Commenced in January 2007
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volatile compounds Related Abstracts

2 The Relations of Volatile Compounds, Some Parameters and Consumer Preference of Commercial Fermented Milks in Thailand

Authors: Rawichar Chaipojjana, Suttipong Phosuksirikul, Arunsri Leejeerajumnean

Abstract:

The aim of research was to define the relations between volatile compounds, some parameters (pH, titratable acidity (TA), total soluble solid (TSS), lactic acid bacteria count) and consumer preference of commercial fermented milks. These relations tend to be used for controlling and developing new fermented milk product. Three leading commercial brands of fermented milks in Thailand were evaluated by consumers (n=71) using hedonic scale for four attributes (sweetness, sourness, flavour, and overall liking), volatile compounds using headspace-solid phase microextraction (HS-SPME) GC-MS, pH, TA, TSS and LAB count. Then the relations were analyzed by principal component analysis (PCA). The PCA data showed that all of four attributes liking scores were related to each other. They were also related to TA, TSS and volatile compounds. The related volatile compounds were mainly on fermented produced compounds including acetic acid, furanmethanol, furfural, octanoic acid and the volatiles known as artificial fruit flavour (beta pinene, limonene, vanillin, and ethyl vanillin). These compounds were provided the information about flavour addition in commercial fermented milk in Thailand.

Keywords: PCA, preference, fermented milk, volatile compounds

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1 Volatile Compounds and Sensory Characteristics of Herbal Teas and Bush Tea Blends with Selected Herbal Teas South Africa

Authors: Florence Malongane, Lyndy J. McGaw, Legesse K. Debusho, Fhatuwani N. Mudau

Abstract:

Rooibos (Aspalathus linearis (Burm.f.) R.Dahlgren), honeybush (Cyclopia Vent. species), bush tea (Athrixia phylicoides DC.) and special tea (Monsonia burkeana) are traditionally consumed herbal teas in South Africa. The volatile and sensory qualities of rooibos and honeybush tea have previously been described although there is a dearth of information regarding the sensory attributes and volatile compounds analysis of special tea and bush tea. The objective of this study was to describe the sensory properties, compare the differences in descriptive sensory analysis (DSA) and volatile compounds of bush tea, special, rooibos, honeybush and the blend of bush tea with special, honeybush and rooibos in a 1:1 ratio and subsequently to determine the influence of blending bush tea with other herbal teas. DSA was used to assess the sensory attributes of the teas while gas chromatography–mass spectrometry (GC-MS) was used to quantitatively determine the volatile components of the teas. Rooibos tea and honeybush tea had an overall sweet-caramel, honey-sweet, perfume floral and woody aroma with slight astringency, consistent with the taste and aftertaste attributes. In contrast, bush tea and special tea depicted green-cut grass, dry green herbal, cooked spinach aroma as well as taste and aftertaste characteristics. GC-MS analyses revealed that the seven tea samples had similar major volatiles, including 2-furanmethanol, 2-methoxy-4-vinylphenol, acetic acid, D-limonene terpene and phytol. Cluster analysis revealed that the sweet and woody flavour of honeybush and rooibos were ascribed to the presence of á-myrcene, phenylethyl alcohol, phytol and vanillin. The bitter, medicinal flavour attributes of special tea were attributed to (-)-carvone. Blending of bush tea with rooibos and honeybush tea toned down its aversive flavour components, typically the bitter, green-cut grass and herbal properties, thus minimising the possibility of consumer aversion.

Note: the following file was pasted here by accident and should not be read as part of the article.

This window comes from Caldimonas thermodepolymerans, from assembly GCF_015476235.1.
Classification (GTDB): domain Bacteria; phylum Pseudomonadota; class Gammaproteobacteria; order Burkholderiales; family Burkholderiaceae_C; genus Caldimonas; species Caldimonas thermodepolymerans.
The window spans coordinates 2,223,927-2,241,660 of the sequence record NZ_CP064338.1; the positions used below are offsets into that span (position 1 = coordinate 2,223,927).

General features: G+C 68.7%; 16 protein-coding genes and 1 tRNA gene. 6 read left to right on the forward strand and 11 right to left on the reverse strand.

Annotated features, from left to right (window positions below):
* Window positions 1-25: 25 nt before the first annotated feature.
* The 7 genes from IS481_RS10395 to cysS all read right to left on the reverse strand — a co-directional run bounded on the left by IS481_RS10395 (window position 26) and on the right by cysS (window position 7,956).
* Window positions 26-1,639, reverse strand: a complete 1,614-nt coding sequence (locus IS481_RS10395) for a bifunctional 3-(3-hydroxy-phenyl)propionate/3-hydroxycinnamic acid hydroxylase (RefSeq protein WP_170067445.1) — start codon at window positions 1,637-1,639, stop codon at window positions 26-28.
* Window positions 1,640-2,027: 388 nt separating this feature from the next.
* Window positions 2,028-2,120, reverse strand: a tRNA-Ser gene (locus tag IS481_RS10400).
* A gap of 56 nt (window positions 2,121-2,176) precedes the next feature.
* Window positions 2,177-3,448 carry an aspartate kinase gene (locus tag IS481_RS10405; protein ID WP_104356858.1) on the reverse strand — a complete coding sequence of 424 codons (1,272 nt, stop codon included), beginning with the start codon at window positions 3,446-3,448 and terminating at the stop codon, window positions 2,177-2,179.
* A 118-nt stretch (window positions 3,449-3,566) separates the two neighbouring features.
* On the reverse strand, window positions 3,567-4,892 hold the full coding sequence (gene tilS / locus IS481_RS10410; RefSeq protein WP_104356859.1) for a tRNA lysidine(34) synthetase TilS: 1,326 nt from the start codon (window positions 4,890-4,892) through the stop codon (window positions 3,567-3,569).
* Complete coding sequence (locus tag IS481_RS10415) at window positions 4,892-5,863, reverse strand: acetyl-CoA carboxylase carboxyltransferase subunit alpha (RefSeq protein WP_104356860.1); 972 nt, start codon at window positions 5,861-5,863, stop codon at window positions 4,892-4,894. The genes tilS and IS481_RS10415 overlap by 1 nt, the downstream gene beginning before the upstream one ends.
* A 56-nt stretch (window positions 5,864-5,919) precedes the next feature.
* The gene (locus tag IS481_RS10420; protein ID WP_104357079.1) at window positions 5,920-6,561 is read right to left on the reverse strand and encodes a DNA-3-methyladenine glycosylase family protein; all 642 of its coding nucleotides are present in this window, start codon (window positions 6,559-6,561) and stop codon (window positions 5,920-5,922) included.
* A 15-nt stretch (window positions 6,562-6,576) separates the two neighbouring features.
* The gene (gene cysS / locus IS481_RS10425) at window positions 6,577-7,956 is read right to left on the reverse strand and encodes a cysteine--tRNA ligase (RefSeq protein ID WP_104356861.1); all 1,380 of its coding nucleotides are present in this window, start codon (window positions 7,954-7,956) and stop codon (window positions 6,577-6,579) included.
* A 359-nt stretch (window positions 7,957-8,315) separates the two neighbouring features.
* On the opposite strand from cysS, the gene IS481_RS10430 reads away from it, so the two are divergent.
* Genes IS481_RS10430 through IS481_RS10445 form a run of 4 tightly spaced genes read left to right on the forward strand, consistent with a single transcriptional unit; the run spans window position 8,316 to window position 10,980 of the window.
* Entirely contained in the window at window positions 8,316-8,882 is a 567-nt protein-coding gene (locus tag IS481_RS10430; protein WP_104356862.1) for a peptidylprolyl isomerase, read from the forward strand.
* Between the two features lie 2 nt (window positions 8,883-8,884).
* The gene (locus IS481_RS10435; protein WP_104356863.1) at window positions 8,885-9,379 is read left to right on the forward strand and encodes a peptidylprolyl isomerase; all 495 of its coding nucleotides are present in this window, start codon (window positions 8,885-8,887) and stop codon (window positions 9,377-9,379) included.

Keywords: sensory, volatile compounds, bush tea, rooibos tea, honeybush tea

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